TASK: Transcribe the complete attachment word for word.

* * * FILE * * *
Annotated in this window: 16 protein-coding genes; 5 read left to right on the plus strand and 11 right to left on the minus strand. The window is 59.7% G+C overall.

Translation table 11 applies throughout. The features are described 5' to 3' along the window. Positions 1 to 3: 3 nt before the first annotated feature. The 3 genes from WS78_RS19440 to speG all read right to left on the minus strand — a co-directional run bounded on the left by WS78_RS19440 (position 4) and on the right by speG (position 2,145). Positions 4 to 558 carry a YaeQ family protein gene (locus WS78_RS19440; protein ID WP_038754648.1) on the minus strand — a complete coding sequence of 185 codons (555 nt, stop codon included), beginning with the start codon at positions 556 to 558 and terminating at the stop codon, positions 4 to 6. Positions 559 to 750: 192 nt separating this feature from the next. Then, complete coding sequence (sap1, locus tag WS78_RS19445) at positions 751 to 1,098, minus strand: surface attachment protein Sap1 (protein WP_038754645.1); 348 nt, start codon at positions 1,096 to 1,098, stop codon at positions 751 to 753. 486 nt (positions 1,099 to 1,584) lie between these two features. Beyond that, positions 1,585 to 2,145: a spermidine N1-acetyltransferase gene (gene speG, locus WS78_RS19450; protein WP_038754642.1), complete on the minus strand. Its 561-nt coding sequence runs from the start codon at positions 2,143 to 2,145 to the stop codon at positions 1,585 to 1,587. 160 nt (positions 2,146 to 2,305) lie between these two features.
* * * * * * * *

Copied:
Annotated in this window: 16 protein-coding genes; 5 read left to right on the plus strand and 11 right to left on the minus strand. The window is 59.7% G+C overall.

Translation table 11 applies throughout. The features are described 5' to 3' along the window. Positions 1 to 3: 3 nt before the first annotated feature. The 3 genes from WS78_RS19440 to speG all read right to left on the minus strand — a co-directional run bounded on the left by WS78_RS19440 (position 4) and on the right by speG (position 2,145). Positions 4 to 558 carry a YaeQ family protein gene (locus WS78_RS19440; protein ID WP_038754648.1) on the minus strand — a complete coding sequence of 185 codons (555 nt, stop codon included), beginning with the start codon at positions 556 to 558 and terminating at the stop codon, positions 4 to 6. Positions 559 to 750: 192 nt separating this feature from the next. Then, complete coding sequence (sap1, locus tag WS78_RS19445) at positions 751 to 1,098, minus strand: surface attachment protein Sap1 (protein WP_038754645.1); 348 nt, start codon at positions 1,096 to 1,098, stop codon at positions 751 to 753. 486 nt (positions 1,099 to 1,584) lie between these two features. Beyond that, positions 1,585 to 2,145: a spermidine N1-acetyltransferase gene (gene speG, locus WS78_RS19450; protein WP_038754642.1), complete on the minus strand. Its 561-nt coding sequence runs from the start codon at positions 2,143 to 2,145 to the stop codon at positions 1,585 to 1,587. 160 nt (positions 2,146 to 2,305) lie between these two features.